Jaigarh Fort was constructed more as a protective measure than as a palace, unlike the Amer fort that has extravagance written all over it. Built atop a hill, Jaigarh fort stretches for 12 kilometres (seven miles) and serves as an impenetrable fortress protecting both, the Amer Fort and Amer Village. Back in the day, it served as a cannon foundry. Though defense was its main purpose, the fort wins one over with its ornate palace complexes too. It further fascinates onlookers with its underground tanks that delineate the ingenious nature of the fort's foresighted architects. However, Jaivan, the wheel-enabled canon continues to be the most important feature of the Jaigarh Fort. With its 6.15 meter (20 feet)-long, ornately-carved barrel and a range of more than 32 kilometers (20 miles), this behemoth of a weapon is believed to be the largest of its kind in the world.
Nahargarh roughly means “Home of Lions”, and this fort is a part of the trio along with Amer Fort and Jaigarh Fort. Like the others, this one too has its share of myths and theories, for example, it is believed that the fort got its name from the fact that during its construction, a prince named Nahar Singh haunted the construction site. But other than that, Nahargarh has a history that ranges from the Rajput to the British era. Maharaja Sawai Jai Singh II had ordered for the construction of the fort somewhere in 1734 A.D. and subsequently got it extended to accommodate rooms for each of the king’s several wives. The main palace; the Madhavendra Bhawan, flaunts some delicately designed frescoes and paintings on the walls for which vegetable dye was put to use. Today most of the fort is undergoing restoration work, but one can still come up here for a glimpse of the breathtaking views of the “Pink City” below.
Situated near the City Palace, Tripolia Bazaar is mainly a cluster of shops selling ironware, brassware, and carpets. The small stores offer high-quality and durable utensils as well as exquisite furniture to pretty up your home. The colorful range of carpets is something you cannot miss, as each one reflects Indo-Heratic art embellished with motifs and delicate designs. If accessories are your thing, walk up to the Maniharon Ka Rasta stores selling stunning lac bangles. Open seven days of the week, Tripolia Bazaar is a popular destination with shoppers and rightly so!
Hawa Mahal or “Palace of Winds” as it is also called, has been a cornerstone of Jaipur's architecture for centuries. Maharaja Sawai Pratap Singh’s brainchild, Hawa Mahal was built in 1799 to allow the protected womenfolk of the royal families to catch a glimpse of the bustling city life without having to defy the then-prevalent pardah system. The total of 953 “Jharokas” or screened windows made of sandstone make for a unique honeycomb-like facade of the Mahal. The unique pyramid-like structure was a later addition to the original City Palace Complex. Standing five stories tall, Hawa Mahal, like any other palace is complete with a courtyard or Jaleb Chowk, as it was called back then. An ornate remnant of the Rajput Architecture, Hawa Mahal narrates fascinating tales of the city's aristocratic past.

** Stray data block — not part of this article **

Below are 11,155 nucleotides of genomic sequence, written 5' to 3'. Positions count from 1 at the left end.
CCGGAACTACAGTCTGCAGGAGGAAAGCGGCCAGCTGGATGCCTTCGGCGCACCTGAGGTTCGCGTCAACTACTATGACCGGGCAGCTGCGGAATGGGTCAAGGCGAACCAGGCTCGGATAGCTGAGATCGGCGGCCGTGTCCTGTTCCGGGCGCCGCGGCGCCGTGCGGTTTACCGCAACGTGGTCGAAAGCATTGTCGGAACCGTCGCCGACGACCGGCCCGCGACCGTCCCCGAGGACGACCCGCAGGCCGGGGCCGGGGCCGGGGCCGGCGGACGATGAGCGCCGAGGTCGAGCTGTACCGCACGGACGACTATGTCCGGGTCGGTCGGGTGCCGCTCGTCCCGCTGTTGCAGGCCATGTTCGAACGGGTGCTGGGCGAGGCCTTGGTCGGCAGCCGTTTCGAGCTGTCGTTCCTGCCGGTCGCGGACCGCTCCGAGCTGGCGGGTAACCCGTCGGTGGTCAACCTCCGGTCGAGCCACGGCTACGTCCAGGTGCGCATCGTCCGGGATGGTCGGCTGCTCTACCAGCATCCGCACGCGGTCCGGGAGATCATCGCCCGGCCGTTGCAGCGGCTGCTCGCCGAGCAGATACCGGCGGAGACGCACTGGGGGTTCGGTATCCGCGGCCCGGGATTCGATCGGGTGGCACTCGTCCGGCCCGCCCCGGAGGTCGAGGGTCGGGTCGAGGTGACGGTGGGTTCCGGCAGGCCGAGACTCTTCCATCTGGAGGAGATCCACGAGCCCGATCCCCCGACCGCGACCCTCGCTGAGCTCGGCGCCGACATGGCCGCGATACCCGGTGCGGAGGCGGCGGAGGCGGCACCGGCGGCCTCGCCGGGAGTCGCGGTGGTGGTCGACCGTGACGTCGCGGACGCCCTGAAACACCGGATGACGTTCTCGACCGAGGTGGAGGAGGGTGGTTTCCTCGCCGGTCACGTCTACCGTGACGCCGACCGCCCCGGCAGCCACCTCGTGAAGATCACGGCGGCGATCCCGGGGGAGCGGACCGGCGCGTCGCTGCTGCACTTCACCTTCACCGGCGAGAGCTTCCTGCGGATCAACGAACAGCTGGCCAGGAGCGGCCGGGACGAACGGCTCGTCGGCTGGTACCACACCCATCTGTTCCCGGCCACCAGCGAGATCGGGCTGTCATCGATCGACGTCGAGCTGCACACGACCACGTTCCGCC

A city of strange blends when it comes to shopping, Jaipur is where you will find malls selling branded stuff and also glorious old fashioned bazaars which refuse to go out of style. On such example is that of Bapu Bazaar, where best bargains on Mojris, perfumes and traditional tie-and-dye textiles are available. Embroidered shoes made of camel skin is yet another specialty here. This bazaar is one among the six important bazaars of Jaipur and is very popular with the tourists. And if at all you want to take a break from the riot of sights, sounds and colors, indulge in some local snacks sold by roadside vendors. Trust this place to take up a lot of your time as it has so much to offer.
Anokhi Museum of Hand Printing is one of its kind museum that showcases block painted textiles that reflects the Rajasthani art-form. The fabrics on display come with exquisite designs, patterns and prints that will appeal to every visitor alike. The art of hand-printing and block painting is explored fully by traditional Indian artists here. The museum remains closed from May to July 15th for maintenance purposes. So, the next time you visit Jaipur, make sure to drop by this unique restored haveli or palace that houses some rare and interesting pieces.
Badi Chaupar is a large public square situated in Jaipur. It also goes by the name of Manak Chowk and was built by Amer's King. Badi Chaupar nestles amazing bazaars like the Ramganj Bazaar which is to its east, the best leather shoes one can find here. Tripolia Bazaar to the west of Badi Chaupar is known for its steel and brass utensils. To the south of Badi Chaupar is Johari Bazaar well-known for block-printed and bandhani textiles.
Checking out a little bit of wildlife after a day's tour of ancient forts and concrete structures is definitely a welcoming respite. Jaipur Zoo attracts animal lovers and nature enthusiasts to its well-maintained enclosure housing diverse species of wildlife. There are about 38 different species including 793 animals and birds. Besides showcasing extensive facts and trivia about wildlife, the zoo authorities also try to improve visitor's attitude towards animals by displaying thoughtful quotes related to the same. Interesting and educational for children as well as adults, the zoo is a must-visit on your trip to Jaipur.